Military Using Abusive Rapid Support Forces against Demonstrators
Jehanne HenryAssociate Director, Africa Division
Sudanese protesters were hopeful that theouster of former president Omar al-Bashirwould signal a break from 30 years of abuses. They spent over four months protesting in the streets despite violence by government forces that killed over 100 civilians and subjected many to unfair detentions and ill-treatment. Witnesses told us the National Intelligence and Security Service (NISS), Sudan’s intelligence agency,was at the forefront of those responsible for abusesagainst protesters.
After overthrowing al-Bashir in April, the new Transitional Military Council, vowed to restructure NISSin response to protesters’ demands. However, we have seen no reform of NISS and no justice for violations by its officers. Instead, Sudan’s de facto leaders have promoted the Rapid Support Forces (RSF).
These forces, whichcarried out abusive counterinsurgency campaigns in Darfur, Southern Kordofan, and Blue Nile since 2013, led the attack on the Khartoum sit-in on the morning ofJune 3, killing well over 100 protesters. They are now deployed in large numbers in Khartoum and other towns, using violence against protesters. Their commander, Lt. General Mohamed Hamdan Dagalo (“Hemedti”), is also deputy head of the Transitional Military Council, so the RSF is more powerful than ever before, with little reason to fear being held to account for violations and crimes against civilians.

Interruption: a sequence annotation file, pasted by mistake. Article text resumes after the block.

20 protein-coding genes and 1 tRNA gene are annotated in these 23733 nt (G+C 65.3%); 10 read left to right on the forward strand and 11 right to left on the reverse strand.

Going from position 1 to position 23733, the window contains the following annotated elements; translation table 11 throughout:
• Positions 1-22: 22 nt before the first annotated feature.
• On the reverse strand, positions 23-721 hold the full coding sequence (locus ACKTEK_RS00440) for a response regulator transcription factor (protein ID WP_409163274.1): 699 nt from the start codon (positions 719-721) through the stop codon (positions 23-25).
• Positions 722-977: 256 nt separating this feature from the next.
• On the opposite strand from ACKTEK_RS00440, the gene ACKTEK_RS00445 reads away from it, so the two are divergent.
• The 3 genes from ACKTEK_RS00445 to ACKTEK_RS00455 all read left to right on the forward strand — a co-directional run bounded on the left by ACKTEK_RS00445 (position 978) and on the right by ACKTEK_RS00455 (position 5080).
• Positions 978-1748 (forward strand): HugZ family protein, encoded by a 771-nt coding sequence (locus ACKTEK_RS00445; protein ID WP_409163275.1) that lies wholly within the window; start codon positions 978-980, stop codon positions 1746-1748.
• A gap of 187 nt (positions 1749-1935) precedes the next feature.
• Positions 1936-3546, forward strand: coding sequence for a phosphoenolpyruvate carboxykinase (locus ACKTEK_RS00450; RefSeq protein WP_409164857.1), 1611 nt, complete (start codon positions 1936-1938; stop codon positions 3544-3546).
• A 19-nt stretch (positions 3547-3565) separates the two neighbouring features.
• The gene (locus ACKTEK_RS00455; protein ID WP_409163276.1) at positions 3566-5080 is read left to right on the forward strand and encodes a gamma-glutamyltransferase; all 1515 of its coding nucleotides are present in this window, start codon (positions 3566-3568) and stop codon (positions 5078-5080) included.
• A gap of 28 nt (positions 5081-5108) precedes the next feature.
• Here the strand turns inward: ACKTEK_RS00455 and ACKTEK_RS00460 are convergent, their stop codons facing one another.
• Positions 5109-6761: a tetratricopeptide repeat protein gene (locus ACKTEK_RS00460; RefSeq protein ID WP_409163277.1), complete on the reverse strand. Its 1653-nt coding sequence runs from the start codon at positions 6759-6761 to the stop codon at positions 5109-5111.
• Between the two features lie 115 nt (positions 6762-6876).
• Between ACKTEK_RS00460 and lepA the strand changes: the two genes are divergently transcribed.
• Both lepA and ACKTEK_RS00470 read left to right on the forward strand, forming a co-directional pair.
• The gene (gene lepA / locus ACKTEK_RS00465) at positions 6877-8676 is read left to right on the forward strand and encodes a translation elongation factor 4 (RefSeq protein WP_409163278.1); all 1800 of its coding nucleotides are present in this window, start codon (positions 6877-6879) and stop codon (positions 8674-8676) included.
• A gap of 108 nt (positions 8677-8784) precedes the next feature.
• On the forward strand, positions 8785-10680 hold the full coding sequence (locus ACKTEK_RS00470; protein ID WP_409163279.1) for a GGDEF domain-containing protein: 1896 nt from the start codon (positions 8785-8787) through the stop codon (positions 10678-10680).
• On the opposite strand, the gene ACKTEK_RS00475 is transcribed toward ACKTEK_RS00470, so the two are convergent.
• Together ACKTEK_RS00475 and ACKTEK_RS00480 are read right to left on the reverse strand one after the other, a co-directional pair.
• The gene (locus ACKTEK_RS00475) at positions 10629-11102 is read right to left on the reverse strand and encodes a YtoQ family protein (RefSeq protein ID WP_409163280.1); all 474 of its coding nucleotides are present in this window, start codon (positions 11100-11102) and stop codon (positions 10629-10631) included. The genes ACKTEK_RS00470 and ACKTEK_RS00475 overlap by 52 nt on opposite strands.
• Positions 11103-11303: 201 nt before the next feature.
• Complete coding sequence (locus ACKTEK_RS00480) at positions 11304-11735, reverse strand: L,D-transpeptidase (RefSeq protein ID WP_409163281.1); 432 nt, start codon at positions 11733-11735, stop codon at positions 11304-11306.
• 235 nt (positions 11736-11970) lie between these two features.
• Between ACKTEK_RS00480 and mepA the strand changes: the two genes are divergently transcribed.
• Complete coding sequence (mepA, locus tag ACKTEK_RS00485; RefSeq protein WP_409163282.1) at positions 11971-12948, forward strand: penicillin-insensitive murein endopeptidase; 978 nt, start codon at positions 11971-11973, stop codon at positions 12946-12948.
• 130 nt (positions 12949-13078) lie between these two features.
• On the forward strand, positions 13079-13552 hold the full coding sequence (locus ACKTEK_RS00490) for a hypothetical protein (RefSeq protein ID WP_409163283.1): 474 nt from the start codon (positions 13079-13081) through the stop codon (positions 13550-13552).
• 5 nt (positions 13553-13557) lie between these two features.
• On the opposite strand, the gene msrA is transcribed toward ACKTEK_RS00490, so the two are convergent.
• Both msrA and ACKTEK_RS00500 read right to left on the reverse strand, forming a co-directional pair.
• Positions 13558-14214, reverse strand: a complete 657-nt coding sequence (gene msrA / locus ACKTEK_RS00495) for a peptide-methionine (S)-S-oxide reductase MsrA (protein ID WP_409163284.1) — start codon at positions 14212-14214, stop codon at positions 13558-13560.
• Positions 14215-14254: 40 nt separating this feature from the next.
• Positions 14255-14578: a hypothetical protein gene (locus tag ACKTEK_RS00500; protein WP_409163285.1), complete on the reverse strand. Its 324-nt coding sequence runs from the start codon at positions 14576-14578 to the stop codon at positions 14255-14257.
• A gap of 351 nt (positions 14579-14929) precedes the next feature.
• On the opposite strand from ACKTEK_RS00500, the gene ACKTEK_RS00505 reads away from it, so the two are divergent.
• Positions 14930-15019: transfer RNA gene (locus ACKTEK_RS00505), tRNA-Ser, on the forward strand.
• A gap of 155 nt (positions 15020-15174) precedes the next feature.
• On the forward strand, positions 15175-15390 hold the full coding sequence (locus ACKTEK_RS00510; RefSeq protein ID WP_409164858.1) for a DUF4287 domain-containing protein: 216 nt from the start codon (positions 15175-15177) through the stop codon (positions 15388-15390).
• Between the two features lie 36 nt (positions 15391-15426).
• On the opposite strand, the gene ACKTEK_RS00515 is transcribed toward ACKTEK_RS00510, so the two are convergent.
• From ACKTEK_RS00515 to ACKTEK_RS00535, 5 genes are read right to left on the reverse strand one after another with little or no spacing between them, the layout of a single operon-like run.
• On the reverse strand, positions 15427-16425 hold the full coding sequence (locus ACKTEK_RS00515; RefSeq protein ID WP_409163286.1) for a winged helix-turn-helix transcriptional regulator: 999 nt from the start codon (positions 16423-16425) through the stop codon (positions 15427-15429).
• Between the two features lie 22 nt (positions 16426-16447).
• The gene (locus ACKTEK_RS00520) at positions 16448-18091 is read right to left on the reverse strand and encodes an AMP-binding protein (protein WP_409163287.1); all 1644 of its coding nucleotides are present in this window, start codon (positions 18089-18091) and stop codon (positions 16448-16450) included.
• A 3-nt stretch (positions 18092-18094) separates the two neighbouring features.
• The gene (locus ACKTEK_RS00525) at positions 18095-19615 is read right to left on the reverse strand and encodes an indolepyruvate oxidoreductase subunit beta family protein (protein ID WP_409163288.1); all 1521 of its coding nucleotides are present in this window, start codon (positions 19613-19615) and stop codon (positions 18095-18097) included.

Increasingly, they are starting to act like the NISS. For example, on June 20, the Sudanese Journalists Networkreported that journalist Amar Mohamed Adam was arrestedand detained by Rapid Support Forces officials, who handed him over to NISS after hours of questioning. RSF alsodetained employees from the health ministryand the National Oil Corporation whohad staged a stand in front of their workpremises in Khartoum, on June 20.
These forces have alsoprevented public events opposing the military councilfrom taking place by occupying the designated locations hours before. They have also used force to disperse events, saying that organizers need permission from the Rapid Support Forces in advance, just as NISS had done.
It is clear that the Transitional Military Council has just given the NISS another name.